Tuesday, 12 March 2013

Body Collision - Wim Vandekeybus' What the Body Does Not Rememer

Wim Vandekeybus’ What the Body Does not Remember
Teatro delle Muse, Ancona, 22 February 2013

 1987: WimVandekeybus creates What the Body Does Not Remember for his company Ultima Vez and presents it in at Inteatro in Poverigi, near Ancona. The work wins international acclaim and declares the Flemish choreographer one of the most interesting and exciting voices in the contemporary dance panorama.
2013: Vandekeybus comes back in the Marche Region and presents this piece again. It looks as provocative and stimulating as sixteen years ago and is welcomed by an enthusiastic audience.

Body collide in this energetic piece. They run from one side of the stage to the other, they run one against the other, they walk, jump and frantically fight in an atmosphere of instability and alienation. There are at least six different sections highlighted by movement, light or props themes. The opening section is utterly remarkable, with two rows of floodlights set on the side of the stage placed on the stage floor and two male dancers moving in between them. Their movement then falls under the control of a sound a female dancer produces with her hands beaten or even slightly positioned on a small red table backstage centre. It is hypnotic and mesmerizing. 

Another section features the whole group of nine dancers interacting with white bricks of different dimensions. They stand on them, they throw them at each other, the throw them up in the air, they build small structures with them. If on the one hand the atmosphere recalls that of a circus, on the other the dancers’ inability to establish endurable connections creates a sense of bewilderment.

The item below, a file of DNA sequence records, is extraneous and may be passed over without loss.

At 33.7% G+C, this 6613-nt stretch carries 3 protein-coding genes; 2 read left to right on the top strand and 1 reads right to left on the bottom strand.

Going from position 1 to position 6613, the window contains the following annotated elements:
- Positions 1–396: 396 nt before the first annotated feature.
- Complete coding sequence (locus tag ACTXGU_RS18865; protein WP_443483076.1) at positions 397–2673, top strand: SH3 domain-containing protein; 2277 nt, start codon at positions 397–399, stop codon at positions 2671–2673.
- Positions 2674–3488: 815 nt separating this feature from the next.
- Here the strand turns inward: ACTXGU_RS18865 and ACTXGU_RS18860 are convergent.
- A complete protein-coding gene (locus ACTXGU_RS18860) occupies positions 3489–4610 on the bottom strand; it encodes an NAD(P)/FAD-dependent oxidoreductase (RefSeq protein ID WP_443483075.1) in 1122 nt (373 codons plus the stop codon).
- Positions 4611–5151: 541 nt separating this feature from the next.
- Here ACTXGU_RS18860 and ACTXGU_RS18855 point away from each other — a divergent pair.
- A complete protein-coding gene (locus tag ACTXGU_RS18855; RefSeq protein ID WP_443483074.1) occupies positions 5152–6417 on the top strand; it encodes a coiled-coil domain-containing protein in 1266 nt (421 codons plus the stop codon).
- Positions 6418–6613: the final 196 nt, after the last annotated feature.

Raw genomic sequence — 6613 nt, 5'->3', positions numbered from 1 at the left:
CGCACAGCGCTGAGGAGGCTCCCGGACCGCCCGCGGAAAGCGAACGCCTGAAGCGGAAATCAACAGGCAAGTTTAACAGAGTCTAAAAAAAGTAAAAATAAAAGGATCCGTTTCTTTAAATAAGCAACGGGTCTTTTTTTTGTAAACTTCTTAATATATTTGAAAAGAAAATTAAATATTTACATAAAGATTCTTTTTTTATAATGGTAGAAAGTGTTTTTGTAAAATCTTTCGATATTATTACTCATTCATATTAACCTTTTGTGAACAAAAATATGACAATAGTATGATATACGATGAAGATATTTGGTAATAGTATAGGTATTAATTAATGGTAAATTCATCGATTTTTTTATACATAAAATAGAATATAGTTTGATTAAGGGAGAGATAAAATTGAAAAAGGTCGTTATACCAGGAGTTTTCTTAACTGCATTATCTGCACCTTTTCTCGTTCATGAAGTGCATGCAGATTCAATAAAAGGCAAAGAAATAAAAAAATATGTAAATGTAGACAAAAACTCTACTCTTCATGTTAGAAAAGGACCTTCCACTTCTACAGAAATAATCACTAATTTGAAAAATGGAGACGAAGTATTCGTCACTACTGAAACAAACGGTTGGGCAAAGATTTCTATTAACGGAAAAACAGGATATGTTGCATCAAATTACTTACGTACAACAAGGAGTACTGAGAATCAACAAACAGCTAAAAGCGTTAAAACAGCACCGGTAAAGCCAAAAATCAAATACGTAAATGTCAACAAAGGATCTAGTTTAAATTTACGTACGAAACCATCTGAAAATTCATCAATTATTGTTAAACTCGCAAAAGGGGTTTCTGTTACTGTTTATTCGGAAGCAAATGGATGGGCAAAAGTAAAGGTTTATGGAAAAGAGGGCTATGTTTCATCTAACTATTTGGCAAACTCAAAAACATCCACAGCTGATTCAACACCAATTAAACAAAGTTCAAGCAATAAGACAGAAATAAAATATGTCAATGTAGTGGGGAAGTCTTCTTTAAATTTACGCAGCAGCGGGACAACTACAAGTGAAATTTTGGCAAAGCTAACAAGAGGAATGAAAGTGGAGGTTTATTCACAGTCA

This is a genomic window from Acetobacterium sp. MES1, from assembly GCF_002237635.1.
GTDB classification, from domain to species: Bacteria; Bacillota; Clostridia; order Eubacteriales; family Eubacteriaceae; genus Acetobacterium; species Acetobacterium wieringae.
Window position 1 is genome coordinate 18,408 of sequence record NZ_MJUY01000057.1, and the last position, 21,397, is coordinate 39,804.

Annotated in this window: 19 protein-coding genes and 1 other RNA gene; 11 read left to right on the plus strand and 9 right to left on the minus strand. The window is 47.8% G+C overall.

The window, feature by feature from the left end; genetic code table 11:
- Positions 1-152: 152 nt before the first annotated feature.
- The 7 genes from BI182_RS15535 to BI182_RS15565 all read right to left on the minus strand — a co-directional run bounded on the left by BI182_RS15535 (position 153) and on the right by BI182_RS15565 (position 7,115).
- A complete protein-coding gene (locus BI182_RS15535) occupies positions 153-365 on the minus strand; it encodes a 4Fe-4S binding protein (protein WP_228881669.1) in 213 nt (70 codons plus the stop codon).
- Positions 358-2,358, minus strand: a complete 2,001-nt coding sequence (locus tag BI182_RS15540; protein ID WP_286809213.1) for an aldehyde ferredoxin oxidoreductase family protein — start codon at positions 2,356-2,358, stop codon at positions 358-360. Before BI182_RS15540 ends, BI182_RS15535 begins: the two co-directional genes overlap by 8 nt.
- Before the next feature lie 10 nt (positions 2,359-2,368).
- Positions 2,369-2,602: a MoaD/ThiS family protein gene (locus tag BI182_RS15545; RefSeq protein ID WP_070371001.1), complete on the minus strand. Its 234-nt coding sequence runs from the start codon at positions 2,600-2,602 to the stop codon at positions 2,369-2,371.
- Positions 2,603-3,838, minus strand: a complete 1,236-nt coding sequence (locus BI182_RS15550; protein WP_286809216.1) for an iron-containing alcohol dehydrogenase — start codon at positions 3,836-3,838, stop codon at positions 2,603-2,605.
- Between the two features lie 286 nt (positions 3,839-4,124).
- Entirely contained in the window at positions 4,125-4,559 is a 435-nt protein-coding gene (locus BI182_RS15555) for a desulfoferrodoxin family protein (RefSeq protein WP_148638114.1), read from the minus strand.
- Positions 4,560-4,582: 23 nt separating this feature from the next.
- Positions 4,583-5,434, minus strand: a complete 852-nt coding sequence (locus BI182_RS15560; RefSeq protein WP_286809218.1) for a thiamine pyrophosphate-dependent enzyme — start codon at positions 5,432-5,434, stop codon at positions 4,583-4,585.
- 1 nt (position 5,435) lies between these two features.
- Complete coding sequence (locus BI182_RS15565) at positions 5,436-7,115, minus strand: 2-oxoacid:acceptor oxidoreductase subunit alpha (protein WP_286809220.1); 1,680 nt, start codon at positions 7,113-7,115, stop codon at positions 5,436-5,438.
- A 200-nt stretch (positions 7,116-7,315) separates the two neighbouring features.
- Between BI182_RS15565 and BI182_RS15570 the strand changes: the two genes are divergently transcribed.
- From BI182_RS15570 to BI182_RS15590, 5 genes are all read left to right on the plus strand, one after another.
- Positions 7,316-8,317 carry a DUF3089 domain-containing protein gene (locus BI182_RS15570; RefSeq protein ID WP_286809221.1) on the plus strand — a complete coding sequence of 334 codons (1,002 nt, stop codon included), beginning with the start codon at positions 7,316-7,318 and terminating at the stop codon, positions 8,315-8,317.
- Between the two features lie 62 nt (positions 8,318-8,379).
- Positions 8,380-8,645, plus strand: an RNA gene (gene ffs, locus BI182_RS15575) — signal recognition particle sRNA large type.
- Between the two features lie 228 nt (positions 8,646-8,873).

Vandekeybus’s movement approach looks approximate and imprecise, aggressive and fast, but it is the result of careful study and concept. In another section the dancers walk from backstage left to front stage right wearing, playing, throwing colourful towels. It is an ironic section where the dressing and undressing of the dancers represent a witty dynamic device.

Vandekeybus is really good at making the most out of props, like bricks or even chairs, which represent the centre of another section again characterized by a good bit of irony. In one phrase a man sits on one of the two white chairs onstage and a girl comes to sit on his knees. She falls asleep and he carefully takes his top off without waking her up. It is a tender duo where an unusual Vandekeybus emerges with respect to the tough dances he displays in the rest of the piece. 

In yet another section there are three couples showing a drastically different movment quality, with the female dancers repeatedly standing with their feet and arms in second position and their male partners touching their bodies. In this case I found Vandekeybus's insistence on this body relation a bit too reifying for women, who could have for example done the same to their male partners. According to Judith Mackrell, "Vandekeybus doesn't write particularly inventively for women" and maybe this is one good example.

So what is it that the body does not remember? Is it an everyday movement like wearing a towel or sitting on a chair? Or is it the importance of communicating, of establishing contacts between people? Maybe none of these and all of them at the same time. I really enjoyed the display of body collision and the sense of precarity (still so meaningful today!) intrinsic in the dance sections of the piece. The work was astonishingly good and the dancers a real marvel.

This event was also sponsored by Amat ad the Ancona Cultural Municipality.

Here a clip of the piece.

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